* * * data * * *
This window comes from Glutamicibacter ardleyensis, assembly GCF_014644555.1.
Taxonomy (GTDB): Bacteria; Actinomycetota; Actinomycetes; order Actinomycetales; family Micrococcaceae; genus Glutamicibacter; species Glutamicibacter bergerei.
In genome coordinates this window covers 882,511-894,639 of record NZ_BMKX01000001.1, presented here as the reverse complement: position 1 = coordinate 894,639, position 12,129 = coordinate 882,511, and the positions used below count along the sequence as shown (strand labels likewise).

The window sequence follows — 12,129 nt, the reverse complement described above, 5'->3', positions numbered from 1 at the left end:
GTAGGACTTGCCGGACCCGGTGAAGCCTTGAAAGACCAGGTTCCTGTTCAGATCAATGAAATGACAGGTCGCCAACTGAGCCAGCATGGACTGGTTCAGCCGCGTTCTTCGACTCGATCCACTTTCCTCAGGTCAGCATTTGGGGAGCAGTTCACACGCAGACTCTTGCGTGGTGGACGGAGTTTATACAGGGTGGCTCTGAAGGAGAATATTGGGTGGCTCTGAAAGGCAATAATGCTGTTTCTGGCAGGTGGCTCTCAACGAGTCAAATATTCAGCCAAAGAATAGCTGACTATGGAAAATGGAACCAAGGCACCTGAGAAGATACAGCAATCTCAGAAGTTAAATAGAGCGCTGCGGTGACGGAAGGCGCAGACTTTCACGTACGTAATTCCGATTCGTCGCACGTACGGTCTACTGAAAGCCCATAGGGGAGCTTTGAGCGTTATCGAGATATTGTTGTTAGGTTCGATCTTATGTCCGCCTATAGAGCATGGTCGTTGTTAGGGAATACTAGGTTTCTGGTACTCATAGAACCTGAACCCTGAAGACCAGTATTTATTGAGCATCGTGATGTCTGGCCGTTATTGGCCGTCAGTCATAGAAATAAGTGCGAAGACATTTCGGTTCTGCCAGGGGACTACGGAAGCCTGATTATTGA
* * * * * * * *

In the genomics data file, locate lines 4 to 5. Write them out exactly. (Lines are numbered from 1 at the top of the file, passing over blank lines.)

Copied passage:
The window sequence follows — 12,129 nt, the reverse complement described above, 5'->3', positions numbered from 1 at the left end:
GTAGGACTTGCCGGACCCGGTGAAGCCTTGAAAGACCAGGTTCCTGTTCAGATCAATGAAATGACAGGTCGCCAACTGAGCCAGCATGGACTGGTTCAGCCGCGTTCTTCGACTCGATCCACTTTCCTCAGGTCAGCATTTGGGGAGCAGTTCACACGCAGACTCTTGCGTGGTGGACGGAGTTTATACAGGGTGGCTCTGAAGGAGAATATTGGGTGGCTCTGAAAGGCAATAATGCTGTTTCTGGCAGGTGGCTCTCAACGAGTCAAATATTCAGCCAAAGAATAGCTGACTATGGAAAATGGAACCAAGGCACCTGAGAAGATACAGCAATCTCAGAAGTTAAATAGAGCGCTGCGGTGACGGAAGGCGCAGACTTTCACGTACGTAATTCCGATTCGTCGCACGTACGGTCTACTGAAAGCCCATAGGGGAGCTTTGAGCGTTATCGAGATATTGTTGTTAGGTTCGATCTTATGTCCGCCTATAGAGCATGGTCGTTGTTAGGGAATACTAGGTTTCTGGTACTCATAGAACCTGAACCCTGAAGACCAGTATTTATTGAGCATCGTGATGTCTGGCCGTTATTGGCCGTCAGTCATAGAAATAAGTGCGAAGACATTTCGGTTCTGCCAGGGGACTACGGAAGCCTGATTATTGA